A new style of cemented-on inner tube is shown, in which an extra strip of rubber is fastened to the bottom of the inner tube on the inside of it. A tool is furnished with this tire, so that in case of a puncture the tool is inserted, some cement injected, and the tire pressed down firmly on the extra strip mentioned. After adhesion takes place, the pressure is released and the tire is ready to inflate and be used again...

    Among the detachable tires shown is one having an endless wire in the outer edge of the shoe...

The New York Times, coverage of the Madison Square Garden Bicycle Show, January 21, 1896 p. 7:


Novelties in Construction Seen at the Show...

Construction of Frames.

    The frame usually consists of seven or eight pieces of tubing, brazed to either drop forged or sheet metal connection. After the bicycle frame is enameled it is extremely difficult to say what these connections are. Originally all bicycles were built with drop forged connections, or connections made from steel castings. During the past year or two sheet steel stampings have been largely used.

    The Pope Manufacturing Company has always used steel forgings, and shows samples of their forgings in the rough which weigh fifteen and a half pounds to the set. This same set, when finished, weighs five pounds.
    The Western Wheel Works, the makers of the Crescent, use stampings altogether, even going so far as to make their sprocket of a stamping.
    The Gendron and Lyndhurst Companies use what is known as the lap-raising system, doing away with both forgings and stampings.

    There exists also a great variety of fork crowns. The Pope Company uses a plain single crown. The Liberty Company shows a stamped double hollow crown. The Orient Company uses a double-truss crown.
    Nearly all the makers are using reinforced joints, many of them using them on the exterior as well as the interior of the tube.

    Among the novelties in rear forks is a bicycle exhibited by George Hendee, the old racing champion, having a four-and-a-half-inch tread, and which is accomplished by using one-and-an-eighth-inch D-shaped tubing. The United States Cycle Company also exhibits a D-shaped rear fork construction.
    The Stearns Company builds its racing wheel and a special road wheel having ovoid-shaped rear forks, and thus dispenses with the usual offset on chain side. The Classic, built by Louis Rosenfeld & Co., also has ovoid tubing for its rear forks. The Peerless Manufacturing Company also shows a model having D-shaped rear forks.
    The National Bicycle exhibits show what they call a rear fork stiffener, which consists of a double section of stampings brazed together, which are brazed into the crank hanger and carry the usual offset, so that the rear forks fit into the stampings and run straight from the stampings to the rear axle.

    The Fox Machine Company uses what it calls increased tubing in the tube that runs from the crank axle bracket to the seat pillar. The tube is of a diagonal shape a the bottom, where it measures 1 inches, and tapers to 1 1/8 inches at the top, where it is perfectly concentric.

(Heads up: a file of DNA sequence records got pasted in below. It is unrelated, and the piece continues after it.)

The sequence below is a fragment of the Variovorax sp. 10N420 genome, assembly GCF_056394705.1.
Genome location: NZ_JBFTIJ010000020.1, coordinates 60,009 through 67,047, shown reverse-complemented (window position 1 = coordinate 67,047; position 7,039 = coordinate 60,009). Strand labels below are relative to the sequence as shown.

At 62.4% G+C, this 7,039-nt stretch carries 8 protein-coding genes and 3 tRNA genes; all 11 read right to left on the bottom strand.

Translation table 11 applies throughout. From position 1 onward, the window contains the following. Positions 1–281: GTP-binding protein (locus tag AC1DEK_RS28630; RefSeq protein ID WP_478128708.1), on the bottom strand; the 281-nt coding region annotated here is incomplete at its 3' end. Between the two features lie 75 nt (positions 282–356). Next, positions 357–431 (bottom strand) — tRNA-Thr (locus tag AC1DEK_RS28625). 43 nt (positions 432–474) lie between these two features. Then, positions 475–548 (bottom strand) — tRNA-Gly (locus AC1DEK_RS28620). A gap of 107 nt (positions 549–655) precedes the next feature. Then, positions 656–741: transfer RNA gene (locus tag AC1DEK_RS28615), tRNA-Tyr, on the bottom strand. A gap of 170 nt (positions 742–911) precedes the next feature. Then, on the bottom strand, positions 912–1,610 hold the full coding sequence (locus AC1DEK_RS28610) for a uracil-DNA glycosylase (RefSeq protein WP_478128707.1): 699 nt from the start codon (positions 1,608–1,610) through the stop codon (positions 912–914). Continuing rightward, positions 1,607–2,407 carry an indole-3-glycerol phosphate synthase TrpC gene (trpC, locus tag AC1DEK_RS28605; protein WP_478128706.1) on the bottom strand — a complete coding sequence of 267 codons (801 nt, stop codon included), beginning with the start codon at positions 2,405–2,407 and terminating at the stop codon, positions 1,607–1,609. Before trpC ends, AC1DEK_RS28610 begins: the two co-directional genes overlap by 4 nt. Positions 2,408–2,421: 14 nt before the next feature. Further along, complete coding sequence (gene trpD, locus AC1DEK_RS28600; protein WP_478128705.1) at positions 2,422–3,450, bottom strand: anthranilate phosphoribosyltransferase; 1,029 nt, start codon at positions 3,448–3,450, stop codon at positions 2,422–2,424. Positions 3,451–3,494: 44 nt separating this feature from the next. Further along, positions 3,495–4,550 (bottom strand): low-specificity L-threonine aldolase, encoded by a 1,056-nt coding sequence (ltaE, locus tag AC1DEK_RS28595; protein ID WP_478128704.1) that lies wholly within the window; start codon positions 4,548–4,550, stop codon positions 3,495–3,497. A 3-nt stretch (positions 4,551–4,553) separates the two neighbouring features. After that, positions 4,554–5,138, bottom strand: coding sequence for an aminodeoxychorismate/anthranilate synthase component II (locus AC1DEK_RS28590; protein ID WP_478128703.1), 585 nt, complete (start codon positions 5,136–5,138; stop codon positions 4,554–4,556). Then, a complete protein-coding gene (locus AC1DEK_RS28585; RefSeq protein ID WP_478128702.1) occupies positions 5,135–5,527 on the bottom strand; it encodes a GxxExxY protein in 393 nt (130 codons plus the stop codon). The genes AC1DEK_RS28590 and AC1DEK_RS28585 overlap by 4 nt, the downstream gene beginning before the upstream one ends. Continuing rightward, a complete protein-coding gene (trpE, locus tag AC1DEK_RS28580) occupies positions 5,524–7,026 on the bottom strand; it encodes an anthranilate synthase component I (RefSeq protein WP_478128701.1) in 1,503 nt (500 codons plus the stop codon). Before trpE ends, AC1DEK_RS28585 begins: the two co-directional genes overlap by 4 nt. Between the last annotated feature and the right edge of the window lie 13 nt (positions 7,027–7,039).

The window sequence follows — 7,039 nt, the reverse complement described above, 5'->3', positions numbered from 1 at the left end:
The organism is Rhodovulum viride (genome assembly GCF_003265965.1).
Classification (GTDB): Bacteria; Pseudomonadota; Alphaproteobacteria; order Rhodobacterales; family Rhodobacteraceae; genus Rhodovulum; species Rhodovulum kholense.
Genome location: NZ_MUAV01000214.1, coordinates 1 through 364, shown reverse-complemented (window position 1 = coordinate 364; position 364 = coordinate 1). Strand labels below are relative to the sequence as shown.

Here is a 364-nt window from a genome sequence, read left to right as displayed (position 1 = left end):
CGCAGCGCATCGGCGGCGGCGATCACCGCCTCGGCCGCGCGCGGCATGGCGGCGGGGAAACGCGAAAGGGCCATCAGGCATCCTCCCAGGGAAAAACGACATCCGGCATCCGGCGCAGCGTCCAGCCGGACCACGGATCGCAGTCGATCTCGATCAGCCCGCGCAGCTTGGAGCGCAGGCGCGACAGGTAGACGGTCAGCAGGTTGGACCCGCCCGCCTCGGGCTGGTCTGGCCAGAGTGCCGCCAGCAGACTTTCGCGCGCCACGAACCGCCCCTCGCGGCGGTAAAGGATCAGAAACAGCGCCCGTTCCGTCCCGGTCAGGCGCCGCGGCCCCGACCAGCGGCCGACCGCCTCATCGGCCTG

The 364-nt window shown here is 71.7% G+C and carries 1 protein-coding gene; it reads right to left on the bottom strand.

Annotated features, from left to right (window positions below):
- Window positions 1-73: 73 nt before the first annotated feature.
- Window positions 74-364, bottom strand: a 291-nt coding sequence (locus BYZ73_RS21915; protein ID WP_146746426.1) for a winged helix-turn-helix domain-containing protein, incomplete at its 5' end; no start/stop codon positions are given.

The Premier Company builds its frame entirely of what is known as helical tubing. This differs from the cold-drawn tubing by being spirally drawn and twisted.
    The frames of the Spalding bicycle are made of swaged tapered tubing, which is large in the centre, and tapers with increased thickness of gauge toward the ends, giving great strength at the joints.
    The Keating frame has the diagonal stay curved just before it reaches the bottom bracket.

    Ladies' wheels of the drop-frame pattern may be classed as being about in four styles. The Columbia, Liberty, and Wolf show them with the double-curved loop frame, many of the other makers showing them with both main tubes perfectly straight from the head to the crank bracket, and others varying these by making the lower tube straight and the upper tube curved.
    The Aluminum Company shows a ladies' wheel having only one tube from head to bracket, cast entirely of aluminum.
    The Eagle ladies' wheel carries two upper tubes side by side, in addition to the straight lower one.
    In the Keating ladies' wheel the upper tube is so curved over the crank hanger that it makes the diagonal upper stay out of the same piece of tubing.

    One of the most original frame constructions shown is the Owen pyramid, which is a realization of C. E. Duryea's idea. The frame is shaped like a triangle, the saddle being to the apex of it. It is mounted and steered like the regular pattern safety, but it looks as if it might be eccentric in its steering...

    The makers of the Classic show an eccentric chain adjuster, which, instead of being operated at the rear axle, as usual, is operated at the crank hanger.
    The frame of the men's Luminum bicycle is cast in one piece, and is said by experts to be the most remarkable casting of an aluminum alloy ever produced.

    During the continuance of the show THE NEW YORK TIMES will publish daily detailed descriptions of the various parts that go to make up a complete bicycle...